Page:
HORSE RACING—KELSO ($2.30), guided by Ismael Valenzuela, finished four lengths ahead of Guadalcanal to win the $108,900 Jockey Club Gold Cup at Aqueduct for the fourth successive year.
Claiborne Farm's DUEL ($9.40), ridden by Steve Brooks, was the surprise winner in the Breeders' Futurity at Keeneland, as previously undefeated Golden Ruler, the 1-to-2 favorite, finished fifth.
As expected, W. H. Perry's 3-year-old filly, LAMB CHOP, with Manuel Ycaza in the saddle, decisively won the $69,725 Spinster Stakes at Keeneland, by 11 lengths.
With the Irish Sweepstakes riding on its outcome, the Cambridgeshire Stakes was won by COMMANDER IN CHIEF, a 100-to-7 shot, by a neck over American-owned Principal, at Newmarket, England.
E. P. Taylor's CANEBORA ($2.80), ridden by Manuel Ycaza, won the 1�-mile Breeders' Stakes at Woodbine ( Ont.) to earn the Canadian Triple Crown (he had already taken the Queen's Plate and the Prince of Wales Stakes).
MOTOR SPORTS—DAVE MacDONALD of El Monte, Calif. took his second international race in seven days when he drove his Ford-engined Cooper-Cobra to victory in the 192-mile Pacific Grand Prix for sports cars in Monterey, Calif.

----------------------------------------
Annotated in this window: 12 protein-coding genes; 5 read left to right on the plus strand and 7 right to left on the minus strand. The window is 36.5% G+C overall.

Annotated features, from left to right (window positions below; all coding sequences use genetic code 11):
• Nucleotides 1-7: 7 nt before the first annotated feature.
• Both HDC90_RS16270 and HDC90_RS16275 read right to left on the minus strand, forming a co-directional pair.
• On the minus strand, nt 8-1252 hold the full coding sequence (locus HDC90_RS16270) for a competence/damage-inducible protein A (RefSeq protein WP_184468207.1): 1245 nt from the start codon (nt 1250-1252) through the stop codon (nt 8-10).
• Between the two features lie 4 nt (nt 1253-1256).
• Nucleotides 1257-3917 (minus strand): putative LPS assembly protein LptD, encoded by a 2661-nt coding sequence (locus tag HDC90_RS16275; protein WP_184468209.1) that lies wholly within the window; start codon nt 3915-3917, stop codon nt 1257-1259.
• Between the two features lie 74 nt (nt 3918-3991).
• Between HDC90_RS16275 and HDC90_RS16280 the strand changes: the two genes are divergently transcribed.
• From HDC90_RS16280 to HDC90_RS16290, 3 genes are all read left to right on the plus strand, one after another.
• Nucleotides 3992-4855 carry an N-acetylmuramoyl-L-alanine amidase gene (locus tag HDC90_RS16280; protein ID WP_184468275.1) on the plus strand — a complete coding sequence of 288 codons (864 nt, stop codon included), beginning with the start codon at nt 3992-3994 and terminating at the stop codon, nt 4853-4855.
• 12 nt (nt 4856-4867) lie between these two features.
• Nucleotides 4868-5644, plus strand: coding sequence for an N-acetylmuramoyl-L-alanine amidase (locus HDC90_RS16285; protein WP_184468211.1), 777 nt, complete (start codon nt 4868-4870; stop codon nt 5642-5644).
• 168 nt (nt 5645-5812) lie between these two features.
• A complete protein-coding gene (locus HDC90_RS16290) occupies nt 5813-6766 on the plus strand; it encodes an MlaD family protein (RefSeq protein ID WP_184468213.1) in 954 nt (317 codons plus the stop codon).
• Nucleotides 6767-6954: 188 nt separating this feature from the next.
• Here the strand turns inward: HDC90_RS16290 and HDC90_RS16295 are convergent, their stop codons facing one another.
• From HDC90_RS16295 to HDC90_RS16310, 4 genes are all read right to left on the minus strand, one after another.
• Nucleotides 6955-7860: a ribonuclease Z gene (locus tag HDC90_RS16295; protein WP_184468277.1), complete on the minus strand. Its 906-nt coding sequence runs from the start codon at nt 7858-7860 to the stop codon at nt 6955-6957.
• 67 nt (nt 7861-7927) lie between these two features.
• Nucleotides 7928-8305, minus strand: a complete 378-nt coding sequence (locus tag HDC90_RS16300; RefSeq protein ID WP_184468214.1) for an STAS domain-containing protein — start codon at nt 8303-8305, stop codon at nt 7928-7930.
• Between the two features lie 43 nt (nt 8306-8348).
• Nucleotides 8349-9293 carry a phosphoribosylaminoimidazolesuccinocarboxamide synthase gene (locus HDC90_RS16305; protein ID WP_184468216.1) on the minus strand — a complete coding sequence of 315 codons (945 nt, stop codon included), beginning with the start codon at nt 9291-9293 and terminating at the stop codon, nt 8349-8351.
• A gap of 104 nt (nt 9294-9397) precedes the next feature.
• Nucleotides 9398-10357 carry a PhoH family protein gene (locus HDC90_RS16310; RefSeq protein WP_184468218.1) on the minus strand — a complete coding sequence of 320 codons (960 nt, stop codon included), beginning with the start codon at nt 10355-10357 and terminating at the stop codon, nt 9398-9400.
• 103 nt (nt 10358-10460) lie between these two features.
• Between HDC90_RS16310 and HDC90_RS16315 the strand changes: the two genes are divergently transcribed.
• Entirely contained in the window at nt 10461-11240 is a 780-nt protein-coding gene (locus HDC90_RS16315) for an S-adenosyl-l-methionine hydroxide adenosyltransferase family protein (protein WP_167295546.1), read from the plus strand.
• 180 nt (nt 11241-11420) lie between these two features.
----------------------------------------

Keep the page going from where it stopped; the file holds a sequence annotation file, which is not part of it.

OLYMPIC GAMES—The International Olympic Committee, meeting in Baden-Baden, Germany, chose MEXICO CITY as the site of the 1968 summer Olympic Games. Michigan Governor George Romney led the U.S. bid by Detroit, but despite campaigning by more than 60 U.S. delegates, five tons of promotional material, and a filmed plea by President Kennedy, Detroit lost its eighth try in 27 years.
MILEPOSTS—DIED: Golfer HORTON SMITH, 55, who collapsed while watching the recent Ryder Cup matches, of Hodgkin'S disease in a Detroit hospital. He had devoted his life to golf—as a player (considered the best putter in the game, he won 33 major tournaments in 37 years as a professional); as an administrator ( PGA president 1952-1954); and as an instructor (head pro at the Detroit Golf Club since 1946). Smith won the Masters twice (the 1934 inaugural and 1936) and played on three Ryder Cup teams (1929, 1933, 1935) without losing a match.
DIED: Johnny Gutenko, better known as KID WILLIAMS, 69, the world bantamweight champion from 1914 to 1917, at his home in Baltimore.
DIED: AGESILAO GRECO, 97, a professional fencing master who was unbeaten in a quarter-century of world competition, of pneumonia in Rome, Italy.